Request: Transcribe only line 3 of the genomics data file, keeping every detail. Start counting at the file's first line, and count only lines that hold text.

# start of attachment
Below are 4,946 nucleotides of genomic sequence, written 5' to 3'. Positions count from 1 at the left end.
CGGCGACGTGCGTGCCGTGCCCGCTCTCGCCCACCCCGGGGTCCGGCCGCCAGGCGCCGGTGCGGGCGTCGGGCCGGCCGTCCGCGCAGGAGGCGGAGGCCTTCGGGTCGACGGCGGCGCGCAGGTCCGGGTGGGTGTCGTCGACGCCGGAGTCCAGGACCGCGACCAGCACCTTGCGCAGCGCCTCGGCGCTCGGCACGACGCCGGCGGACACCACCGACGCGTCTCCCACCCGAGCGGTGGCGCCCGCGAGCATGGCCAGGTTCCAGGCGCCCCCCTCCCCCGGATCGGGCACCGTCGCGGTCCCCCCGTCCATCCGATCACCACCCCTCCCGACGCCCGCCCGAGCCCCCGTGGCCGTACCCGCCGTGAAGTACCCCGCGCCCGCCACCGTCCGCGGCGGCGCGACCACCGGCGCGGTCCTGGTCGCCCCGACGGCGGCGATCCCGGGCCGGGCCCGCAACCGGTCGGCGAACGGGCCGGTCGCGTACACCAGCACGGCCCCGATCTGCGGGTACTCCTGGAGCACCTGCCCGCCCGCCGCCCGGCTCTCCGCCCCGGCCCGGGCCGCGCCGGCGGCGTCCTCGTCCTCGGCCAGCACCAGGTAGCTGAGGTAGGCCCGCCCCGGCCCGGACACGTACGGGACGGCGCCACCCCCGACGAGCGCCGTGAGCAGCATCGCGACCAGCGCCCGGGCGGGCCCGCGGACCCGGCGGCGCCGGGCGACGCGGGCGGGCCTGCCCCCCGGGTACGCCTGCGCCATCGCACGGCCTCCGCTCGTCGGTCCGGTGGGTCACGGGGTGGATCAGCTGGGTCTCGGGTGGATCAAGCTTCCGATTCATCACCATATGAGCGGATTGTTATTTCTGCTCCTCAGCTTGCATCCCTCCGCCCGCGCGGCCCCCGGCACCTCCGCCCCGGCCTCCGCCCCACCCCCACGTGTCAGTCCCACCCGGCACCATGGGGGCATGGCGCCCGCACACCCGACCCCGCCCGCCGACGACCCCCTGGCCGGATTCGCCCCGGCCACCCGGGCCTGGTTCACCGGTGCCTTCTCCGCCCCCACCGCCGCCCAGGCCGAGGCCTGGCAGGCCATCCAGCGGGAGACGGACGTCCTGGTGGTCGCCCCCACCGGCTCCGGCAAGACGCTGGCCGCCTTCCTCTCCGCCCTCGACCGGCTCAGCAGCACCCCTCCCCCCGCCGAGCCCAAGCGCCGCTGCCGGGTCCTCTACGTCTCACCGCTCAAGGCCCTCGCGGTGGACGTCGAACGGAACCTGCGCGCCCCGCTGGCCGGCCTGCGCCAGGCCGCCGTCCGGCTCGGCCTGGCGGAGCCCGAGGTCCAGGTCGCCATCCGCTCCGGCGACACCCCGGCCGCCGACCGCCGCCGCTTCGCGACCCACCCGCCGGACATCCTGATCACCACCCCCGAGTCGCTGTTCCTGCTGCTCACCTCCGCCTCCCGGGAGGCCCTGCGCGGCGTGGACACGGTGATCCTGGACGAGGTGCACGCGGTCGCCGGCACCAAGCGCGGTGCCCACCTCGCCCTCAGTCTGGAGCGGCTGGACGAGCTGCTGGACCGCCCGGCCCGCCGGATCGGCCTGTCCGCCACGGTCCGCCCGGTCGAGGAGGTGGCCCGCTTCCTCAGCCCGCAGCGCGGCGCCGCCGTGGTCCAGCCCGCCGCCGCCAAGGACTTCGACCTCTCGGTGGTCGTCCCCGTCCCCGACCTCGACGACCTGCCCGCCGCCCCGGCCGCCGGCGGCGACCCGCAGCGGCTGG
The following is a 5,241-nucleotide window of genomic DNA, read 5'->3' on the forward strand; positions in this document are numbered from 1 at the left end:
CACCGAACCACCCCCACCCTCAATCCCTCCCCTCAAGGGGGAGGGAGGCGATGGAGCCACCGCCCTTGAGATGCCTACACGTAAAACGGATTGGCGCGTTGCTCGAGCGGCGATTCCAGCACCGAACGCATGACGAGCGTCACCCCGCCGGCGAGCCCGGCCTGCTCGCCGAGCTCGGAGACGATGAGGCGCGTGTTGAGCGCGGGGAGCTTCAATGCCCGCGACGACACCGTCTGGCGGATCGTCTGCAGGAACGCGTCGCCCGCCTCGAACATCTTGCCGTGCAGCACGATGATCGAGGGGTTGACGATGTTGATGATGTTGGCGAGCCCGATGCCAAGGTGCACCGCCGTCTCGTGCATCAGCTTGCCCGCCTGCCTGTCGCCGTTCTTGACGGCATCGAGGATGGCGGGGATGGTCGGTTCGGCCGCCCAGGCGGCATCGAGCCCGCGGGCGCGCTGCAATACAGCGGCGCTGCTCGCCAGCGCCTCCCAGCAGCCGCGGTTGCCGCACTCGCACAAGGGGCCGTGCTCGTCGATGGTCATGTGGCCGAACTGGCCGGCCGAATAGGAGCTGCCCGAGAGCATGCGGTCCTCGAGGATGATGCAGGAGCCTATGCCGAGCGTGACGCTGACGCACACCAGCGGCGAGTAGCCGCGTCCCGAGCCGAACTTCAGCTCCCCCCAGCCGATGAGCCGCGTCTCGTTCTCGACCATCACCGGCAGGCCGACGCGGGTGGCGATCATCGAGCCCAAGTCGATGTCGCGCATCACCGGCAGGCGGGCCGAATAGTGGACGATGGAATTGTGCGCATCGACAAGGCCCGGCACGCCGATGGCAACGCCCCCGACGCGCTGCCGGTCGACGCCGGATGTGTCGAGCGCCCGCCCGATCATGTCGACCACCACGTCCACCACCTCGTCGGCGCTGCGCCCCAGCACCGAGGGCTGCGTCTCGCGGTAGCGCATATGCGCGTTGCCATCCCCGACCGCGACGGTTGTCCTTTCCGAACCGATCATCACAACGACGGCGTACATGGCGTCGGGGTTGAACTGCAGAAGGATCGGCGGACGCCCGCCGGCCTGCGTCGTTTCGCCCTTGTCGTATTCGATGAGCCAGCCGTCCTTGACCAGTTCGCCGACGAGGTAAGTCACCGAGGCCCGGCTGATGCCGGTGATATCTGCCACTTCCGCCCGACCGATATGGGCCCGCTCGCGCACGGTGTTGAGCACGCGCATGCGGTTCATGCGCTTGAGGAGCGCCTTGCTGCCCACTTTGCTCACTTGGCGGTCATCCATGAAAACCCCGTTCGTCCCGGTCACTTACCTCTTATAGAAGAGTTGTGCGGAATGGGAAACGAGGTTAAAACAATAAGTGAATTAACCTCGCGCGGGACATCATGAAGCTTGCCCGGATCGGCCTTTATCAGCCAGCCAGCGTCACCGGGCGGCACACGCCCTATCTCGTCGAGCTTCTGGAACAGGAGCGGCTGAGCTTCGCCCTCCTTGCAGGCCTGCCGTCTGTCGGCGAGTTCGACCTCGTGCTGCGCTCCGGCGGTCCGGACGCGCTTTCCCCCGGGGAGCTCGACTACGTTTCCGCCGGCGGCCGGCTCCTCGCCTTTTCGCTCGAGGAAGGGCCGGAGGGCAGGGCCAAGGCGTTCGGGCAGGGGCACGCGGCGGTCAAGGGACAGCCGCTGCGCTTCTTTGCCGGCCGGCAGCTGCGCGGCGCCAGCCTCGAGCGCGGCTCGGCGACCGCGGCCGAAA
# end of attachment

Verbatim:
The following is a 5,241-nucleotide window of genomic DNA, read 5'->3' on the forward strand; positions in this document are numbered from 1 at the left end: